This poster presentation addresses the NONPF Role Core Competency – NP domain 1: knowledge of practice (NP 1.3g: demonstrate clinical judgment to inform and improve NP practice – advanced assessment). Nurse practitioners have become one of the most in-demand healthcare professionals while coalescing at a time that the US population is aging. The traditional, campus-based ground nurse practitioner programs have been unable to keep pace with expanding demand. Online nurse practitioner programs have seen significant growth. Online education provides working adults the opportunity to flex their lives and work around their education. Online innovations are continuously being explored and developed to improve the learning experience. We are a large online university providing NP programs to residents in California, Florida, and Texas, including adult gerontology primary care and acute care nurse practitioner and family nurse practitioner programs. The university’s innovation lab partnered with PC Sparks to develop a tailored virtual SIM clinic using artificial intelligence (AI) gaming technology. The SIM clinic consists of 20 virtual patients with varying ages and chief complaints. Our NP programs implemented the virtual SIM clinic in our advanced health/physical assessment course to augment the course learning by providing students to practice history taking and physical assessment skills in a safe environment. The gaming technology uses a state-of-the-art conversation engine and interactive modeling for students to practice collecting health histories, performing assessments, and practicing documentation. This technology is cloud-based and students engage with virtual clinic patients on their personal devices, as well as using 3D virtual reality headsets. The course design team, innovation lab team, PC Spark, and nursing faculty worked together in creating the various patient cases. The virtual SIM clinic was placed into courses for in the January 2023 start. Preliminary data from the end of one term demonstrates positive outcomes and satisfaction from students. There were positive trends from pre- and post-implementation for OSCE scores, course grades, and student confidence in history and assessment skills. There will be data from 4 terms and data will be shared comparing pre- and post-implementation outcomes.Learning Objective:
The COVID-19 pandemic highlighted long-standing gaps in the ability of nursing homes (NHs) to engage in quality improvement (QI) as evidenced by The National Academies of Sciences, Engineering and Medicine (NASEM) report "The National Imperative to Improve Nursing Home Quality" (2022). The report warns the current system is ineffective and unsustainable, and their resulting goals emphasize an urgent need to reinforce, expand, and otherwise remake QI in NHs (NASEM, 2022). Adult gerontology primary care nurse practitioners (AGPCNP) can bridge gaps in NH QI as their competencies promote safety and risk reduction for the adult gerontology population (American Association of Colleges of Nursing, 2016). Skills in leadership make nurse practitioners (NPs) key to collaborative efforts including multiple stakeholders, especially in systemic QI where communication and interprofessional relationships are key to success. A project to boost NH QI during the COVID-19 pandemic offered an opportunity to test a unique role for NPs. From Fall 2021 through Spring 2023, the project paired four NP QI advisors from a nearby academic medical center with more than 30 NHs to meet three objectives: 1) educate NH QI leaders, mostly through one-on-one mentorship in QI methodology; 2) engage facilities by coaching through QI methodologies, including plan, do, study, act (PDSA) cycles; and 3) empower facilities to embed evidence-based QI into standard workflows. QI topics varied and were self-selected by facilities. Topics included fall prevention, medication reduction, infection control, and COVID vaccination, among others. NP advisors provided real-time guidance in the application of QI methodologies as projects progressed. Over the 18-month project, seven NHs completed multiple PDSA cycles, 11 completed at least one, and 16 participated but did not complete a PDSA cycle. More than 200 nursing continuing education credit hours were awarded. In post-project interviews, facilities highly valued the educational component and credited the project with facilitating their engagement in QI. Empowerment to embed QI was more difficult to assess; facility QI leaders expressed a desire for more time with their NP advisor which could facilitate this. This project exemplifies how geriatric-focused NPs are uniquely positioned to lead future change by educating, engaging, and empowering NH QI leaders.Learning Objective:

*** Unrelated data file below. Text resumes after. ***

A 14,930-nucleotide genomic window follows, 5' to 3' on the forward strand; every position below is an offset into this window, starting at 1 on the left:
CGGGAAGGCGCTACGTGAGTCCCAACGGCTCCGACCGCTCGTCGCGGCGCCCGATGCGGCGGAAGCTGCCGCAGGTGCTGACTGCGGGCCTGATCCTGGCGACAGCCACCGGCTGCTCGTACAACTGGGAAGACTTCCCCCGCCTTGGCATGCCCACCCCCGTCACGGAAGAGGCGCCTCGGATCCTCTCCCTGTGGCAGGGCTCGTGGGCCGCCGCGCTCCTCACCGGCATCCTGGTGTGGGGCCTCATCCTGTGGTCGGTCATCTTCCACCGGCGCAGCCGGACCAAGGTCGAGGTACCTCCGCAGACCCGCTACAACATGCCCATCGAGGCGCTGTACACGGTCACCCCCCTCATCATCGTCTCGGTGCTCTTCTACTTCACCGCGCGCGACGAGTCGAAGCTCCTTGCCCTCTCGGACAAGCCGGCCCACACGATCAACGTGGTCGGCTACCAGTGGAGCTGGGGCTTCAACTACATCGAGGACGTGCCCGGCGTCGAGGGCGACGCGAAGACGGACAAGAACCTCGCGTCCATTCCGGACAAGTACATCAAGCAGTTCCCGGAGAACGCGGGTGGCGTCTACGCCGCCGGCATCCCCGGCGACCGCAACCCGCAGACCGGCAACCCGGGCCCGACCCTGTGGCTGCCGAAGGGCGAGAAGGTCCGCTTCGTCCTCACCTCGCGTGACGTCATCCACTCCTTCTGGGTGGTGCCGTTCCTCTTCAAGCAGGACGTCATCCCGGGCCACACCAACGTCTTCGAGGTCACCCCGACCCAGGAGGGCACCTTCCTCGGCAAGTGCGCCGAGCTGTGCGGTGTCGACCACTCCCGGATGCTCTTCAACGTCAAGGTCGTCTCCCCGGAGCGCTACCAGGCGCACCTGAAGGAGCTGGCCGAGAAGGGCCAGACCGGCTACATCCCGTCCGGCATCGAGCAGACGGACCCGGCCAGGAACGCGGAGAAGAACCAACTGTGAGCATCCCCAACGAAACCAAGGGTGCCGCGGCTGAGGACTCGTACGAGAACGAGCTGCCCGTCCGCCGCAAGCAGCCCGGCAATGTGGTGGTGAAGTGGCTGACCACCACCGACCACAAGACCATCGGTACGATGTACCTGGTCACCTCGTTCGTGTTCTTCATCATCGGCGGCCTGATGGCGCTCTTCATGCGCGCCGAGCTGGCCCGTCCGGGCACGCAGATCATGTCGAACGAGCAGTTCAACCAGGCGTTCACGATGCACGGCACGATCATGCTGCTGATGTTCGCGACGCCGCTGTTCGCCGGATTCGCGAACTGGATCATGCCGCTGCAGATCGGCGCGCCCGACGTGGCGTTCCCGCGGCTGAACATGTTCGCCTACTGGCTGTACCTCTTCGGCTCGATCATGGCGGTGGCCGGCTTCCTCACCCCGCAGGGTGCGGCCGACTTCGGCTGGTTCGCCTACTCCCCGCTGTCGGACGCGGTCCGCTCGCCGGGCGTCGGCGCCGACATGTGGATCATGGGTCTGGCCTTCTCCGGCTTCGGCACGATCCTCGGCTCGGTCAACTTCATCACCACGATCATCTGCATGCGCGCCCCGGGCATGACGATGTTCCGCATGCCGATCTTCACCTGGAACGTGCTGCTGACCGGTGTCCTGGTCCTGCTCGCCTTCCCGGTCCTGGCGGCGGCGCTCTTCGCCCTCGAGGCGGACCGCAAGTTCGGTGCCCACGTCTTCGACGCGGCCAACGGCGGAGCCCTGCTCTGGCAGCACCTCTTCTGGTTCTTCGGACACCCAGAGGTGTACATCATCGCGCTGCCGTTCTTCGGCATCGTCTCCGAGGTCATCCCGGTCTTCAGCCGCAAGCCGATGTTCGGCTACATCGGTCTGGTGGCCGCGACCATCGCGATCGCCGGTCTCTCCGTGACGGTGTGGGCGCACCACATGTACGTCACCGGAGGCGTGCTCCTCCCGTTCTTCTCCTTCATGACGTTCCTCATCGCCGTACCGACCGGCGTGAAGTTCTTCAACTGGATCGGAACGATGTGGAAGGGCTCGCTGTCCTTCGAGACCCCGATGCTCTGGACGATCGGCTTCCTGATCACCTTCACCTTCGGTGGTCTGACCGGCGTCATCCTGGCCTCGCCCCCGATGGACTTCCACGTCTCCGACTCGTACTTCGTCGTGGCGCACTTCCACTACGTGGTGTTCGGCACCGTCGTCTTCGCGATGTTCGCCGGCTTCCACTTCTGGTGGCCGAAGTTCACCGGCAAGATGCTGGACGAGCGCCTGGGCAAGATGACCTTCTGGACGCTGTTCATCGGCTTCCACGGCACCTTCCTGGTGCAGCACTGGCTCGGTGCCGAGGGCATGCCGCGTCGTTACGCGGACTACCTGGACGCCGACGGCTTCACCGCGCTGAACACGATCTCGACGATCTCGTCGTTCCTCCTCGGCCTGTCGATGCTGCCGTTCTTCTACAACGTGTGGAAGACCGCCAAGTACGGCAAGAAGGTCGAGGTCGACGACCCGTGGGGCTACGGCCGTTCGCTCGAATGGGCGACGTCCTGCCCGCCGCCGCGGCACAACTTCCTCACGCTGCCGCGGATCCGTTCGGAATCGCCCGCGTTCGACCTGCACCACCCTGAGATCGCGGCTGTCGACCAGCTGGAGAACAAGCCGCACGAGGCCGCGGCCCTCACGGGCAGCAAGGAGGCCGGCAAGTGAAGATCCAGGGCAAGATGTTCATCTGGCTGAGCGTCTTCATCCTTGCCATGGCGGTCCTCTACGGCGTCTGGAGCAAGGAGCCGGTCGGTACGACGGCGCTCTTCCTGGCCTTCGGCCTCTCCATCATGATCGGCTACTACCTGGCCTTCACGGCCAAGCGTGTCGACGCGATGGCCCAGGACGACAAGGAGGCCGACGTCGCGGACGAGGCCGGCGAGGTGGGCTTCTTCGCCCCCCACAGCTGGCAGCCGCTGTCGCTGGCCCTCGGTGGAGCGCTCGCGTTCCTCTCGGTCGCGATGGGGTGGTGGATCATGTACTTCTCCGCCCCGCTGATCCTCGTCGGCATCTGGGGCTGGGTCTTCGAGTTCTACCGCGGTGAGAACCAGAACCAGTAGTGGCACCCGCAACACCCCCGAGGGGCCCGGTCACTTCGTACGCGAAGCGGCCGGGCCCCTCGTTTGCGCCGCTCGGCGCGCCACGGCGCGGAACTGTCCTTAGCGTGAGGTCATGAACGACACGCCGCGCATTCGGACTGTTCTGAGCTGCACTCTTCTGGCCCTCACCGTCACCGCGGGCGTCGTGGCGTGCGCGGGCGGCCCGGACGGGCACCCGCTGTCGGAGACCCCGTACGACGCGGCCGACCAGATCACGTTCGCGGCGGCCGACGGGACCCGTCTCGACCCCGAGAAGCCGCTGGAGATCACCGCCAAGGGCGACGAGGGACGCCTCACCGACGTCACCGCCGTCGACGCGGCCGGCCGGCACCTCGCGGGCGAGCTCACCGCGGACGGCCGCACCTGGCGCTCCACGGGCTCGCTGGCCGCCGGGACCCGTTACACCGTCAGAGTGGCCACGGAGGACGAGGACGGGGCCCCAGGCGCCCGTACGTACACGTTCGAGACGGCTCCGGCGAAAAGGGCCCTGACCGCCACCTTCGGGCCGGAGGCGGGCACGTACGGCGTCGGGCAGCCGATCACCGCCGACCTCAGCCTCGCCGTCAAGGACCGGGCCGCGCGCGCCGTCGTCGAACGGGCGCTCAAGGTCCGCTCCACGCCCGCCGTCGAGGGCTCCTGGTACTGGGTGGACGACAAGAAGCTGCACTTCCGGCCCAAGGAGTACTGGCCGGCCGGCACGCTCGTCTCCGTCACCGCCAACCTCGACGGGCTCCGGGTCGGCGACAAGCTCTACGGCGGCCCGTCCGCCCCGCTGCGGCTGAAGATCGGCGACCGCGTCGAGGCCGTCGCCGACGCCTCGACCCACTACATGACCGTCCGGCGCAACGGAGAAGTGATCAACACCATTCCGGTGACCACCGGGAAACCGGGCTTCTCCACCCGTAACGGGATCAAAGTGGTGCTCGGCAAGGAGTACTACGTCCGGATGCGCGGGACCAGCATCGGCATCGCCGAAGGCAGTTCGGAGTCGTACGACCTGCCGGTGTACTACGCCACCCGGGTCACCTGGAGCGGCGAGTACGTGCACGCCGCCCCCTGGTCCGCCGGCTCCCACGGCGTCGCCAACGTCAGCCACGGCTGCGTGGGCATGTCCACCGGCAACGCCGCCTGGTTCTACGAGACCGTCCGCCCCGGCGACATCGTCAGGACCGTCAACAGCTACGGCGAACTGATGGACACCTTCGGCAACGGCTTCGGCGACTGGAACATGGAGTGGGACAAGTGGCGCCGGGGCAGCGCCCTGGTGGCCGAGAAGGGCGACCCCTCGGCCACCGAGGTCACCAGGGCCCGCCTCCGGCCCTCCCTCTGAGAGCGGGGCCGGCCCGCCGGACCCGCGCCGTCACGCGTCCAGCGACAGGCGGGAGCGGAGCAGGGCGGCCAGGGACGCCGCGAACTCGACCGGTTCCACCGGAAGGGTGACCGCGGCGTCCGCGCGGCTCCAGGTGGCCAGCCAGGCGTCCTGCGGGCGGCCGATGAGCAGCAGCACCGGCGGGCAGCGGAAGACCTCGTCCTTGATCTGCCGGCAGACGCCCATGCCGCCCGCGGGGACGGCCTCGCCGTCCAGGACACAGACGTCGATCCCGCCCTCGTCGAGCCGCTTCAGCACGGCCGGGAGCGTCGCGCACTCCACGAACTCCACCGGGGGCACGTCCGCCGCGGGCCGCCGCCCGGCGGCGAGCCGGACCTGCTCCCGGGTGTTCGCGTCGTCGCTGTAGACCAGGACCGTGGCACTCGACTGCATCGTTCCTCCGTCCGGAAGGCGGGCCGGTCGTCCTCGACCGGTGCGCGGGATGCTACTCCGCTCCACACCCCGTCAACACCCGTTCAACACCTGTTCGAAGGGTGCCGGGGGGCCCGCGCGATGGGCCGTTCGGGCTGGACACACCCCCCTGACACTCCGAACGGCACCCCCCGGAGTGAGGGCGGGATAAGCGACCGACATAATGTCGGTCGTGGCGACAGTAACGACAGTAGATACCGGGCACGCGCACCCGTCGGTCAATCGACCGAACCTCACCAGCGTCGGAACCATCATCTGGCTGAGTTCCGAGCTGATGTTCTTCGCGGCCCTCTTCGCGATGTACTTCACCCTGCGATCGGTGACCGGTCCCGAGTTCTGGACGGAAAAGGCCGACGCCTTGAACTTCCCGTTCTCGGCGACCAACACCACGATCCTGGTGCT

Objective: To describe the experience of nursing home staff, providers, and palliative care providers with identifying residents appropriate for receiving palliative care.
Design: Qualitative descriptive
Setting and participants: Nursing home staff (n=3), nursing home providers (n=10), and palliative care providers (n=4)
Methods: A semi-structured interview guide was used to elicit experiences identifying residents appropriate to receive palliative care. Interviews were recorded and professionally transcribed. Rapid qualitative analysis was conducted to code data and identify themes.